Teen-age boys. You know the stereotype: rambunctious, loud, gangly, hands and feet too big for their bodies.  They push and shove with their friends; they throw their arms around one another’s necks to show their affection, even though to the non-initiated, it looks like they’re trying to kill each other or at least cause grievous bodily injury.

When I’m in the mall, or any other public space, the Emirati boys I see seem no different. They wrangle and gangle and try to be discreet when they look at girls.

And yet:

These are two boys in the mall on their way to the movie theater, hand-in-hand.  If I saw these boys holding hands at a mall in the States, I would assume they’re gay; I don’t assume that here.  Here I assume they are –really — just friends.

Public displays of casual affection between men seem fine but, paradoxically and problematically, public displays of homosexuality (or heterosexuality, for that matter) can get you arrested.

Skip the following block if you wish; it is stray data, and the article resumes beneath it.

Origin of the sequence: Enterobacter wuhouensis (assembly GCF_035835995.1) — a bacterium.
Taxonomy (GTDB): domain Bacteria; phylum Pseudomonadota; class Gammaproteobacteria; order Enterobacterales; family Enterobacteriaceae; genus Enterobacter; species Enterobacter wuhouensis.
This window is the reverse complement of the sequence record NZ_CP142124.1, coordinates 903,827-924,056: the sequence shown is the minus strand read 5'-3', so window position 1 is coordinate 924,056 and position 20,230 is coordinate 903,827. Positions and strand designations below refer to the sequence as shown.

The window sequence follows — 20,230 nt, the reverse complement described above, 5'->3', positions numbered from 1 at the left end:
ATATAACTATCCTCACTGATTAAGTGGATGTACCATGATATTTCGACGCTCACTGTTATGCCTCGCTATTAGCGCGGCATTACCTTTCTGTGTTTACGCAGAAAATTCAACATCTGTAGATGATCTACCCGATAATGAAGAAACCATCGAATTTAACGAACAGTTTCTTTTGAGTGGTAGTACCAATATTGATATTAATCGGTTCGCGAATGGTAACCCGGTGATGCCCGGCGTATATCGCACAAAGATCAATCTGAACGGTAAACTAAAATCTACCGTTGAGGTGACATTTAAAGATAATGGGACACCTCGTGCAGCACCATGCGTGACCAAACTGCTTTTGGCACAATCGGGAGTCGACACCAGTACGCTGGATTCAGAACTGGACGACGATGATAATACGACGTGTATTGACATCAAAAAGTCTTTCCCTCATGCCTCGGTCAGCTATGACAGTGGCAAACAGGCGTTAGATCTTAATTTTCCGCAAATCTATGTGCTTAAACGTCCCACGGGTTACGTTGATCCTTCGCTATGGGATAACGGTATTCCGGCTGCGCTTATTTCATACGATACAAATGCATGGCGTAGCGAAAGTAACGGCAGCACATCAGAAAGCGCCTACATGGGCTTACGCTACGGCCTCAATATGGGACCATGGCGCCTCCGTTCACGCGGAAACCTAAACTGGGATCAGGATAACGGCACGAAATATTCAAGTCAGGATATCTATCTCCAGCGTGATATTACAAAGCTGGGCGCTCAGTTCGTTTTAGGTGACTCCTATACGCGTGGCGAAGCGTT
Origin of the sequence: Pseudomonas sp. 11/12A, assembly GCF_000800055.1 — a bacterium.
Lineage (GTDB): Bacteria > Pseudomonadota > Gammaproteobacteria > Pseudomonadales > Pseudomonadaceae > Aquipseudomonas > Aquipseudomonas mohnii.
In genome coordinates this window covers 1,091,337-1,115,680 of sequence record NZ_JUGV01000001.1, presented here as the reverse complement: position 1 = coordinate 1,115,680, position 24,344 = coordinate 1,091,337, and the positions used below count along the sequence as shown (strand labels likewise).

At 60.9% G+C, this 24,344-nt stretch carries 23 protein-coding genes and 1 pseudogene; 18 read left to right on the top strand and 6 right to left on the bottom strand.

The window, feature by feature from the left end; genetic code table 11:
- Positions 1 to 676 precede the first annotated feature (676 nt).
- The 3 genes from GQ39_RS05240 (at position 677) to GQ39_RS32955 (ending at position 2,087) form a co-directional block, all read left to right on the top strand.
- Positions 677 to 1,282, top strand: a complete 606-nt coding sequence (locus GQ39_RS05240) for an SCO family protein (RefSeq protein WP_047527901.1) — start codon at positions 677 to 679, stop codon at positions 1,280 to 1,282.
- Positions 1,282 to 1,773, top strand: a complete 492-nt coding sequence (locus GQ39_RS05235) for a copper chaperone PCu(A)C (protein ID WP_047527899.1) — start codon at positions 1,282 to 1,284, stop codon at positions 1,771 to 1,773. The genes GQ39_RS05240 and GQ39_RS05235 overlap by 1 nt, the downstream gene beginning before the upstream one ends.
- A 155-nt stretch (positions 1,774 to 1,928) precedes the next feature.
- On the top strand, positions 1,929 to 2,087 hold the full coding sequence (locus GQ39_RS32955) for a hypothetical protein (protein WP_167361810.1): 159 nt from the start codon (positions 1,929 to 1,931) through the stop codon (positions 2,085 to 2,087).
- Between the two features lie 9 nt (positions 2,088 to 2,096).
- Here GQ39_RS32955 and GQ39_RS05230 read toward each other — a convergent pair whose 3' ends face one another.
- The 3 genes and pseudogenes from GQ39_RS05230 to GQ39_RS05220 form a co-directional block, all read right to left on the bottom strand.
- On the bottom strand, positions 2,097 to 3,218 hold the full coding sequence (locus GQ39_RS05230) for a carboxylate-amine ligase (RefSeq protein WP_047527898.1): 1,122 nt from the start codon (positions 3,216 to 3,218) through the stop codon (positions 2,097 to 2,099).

I remember a day in New York, about three years ago, when Caleb was almost six. He was walking down the street with his friend D., and they were holding hands.  Then they suddenly dropped hands, and Caleb said “we’re big boys, we’re not supposed to hold hands.” D. nodded at Caleb’s pronouncement (which sent me into one of those where the hell is he getting this stuff parenting reveries) and for about a half-block, they tried to be “grownup.” But then they forgot about that, grabbed each other’s hands and went running down the sidewalk.

There are all sorts of ways to define “man.” Not holding hands with your friends shouldn’t be one of them.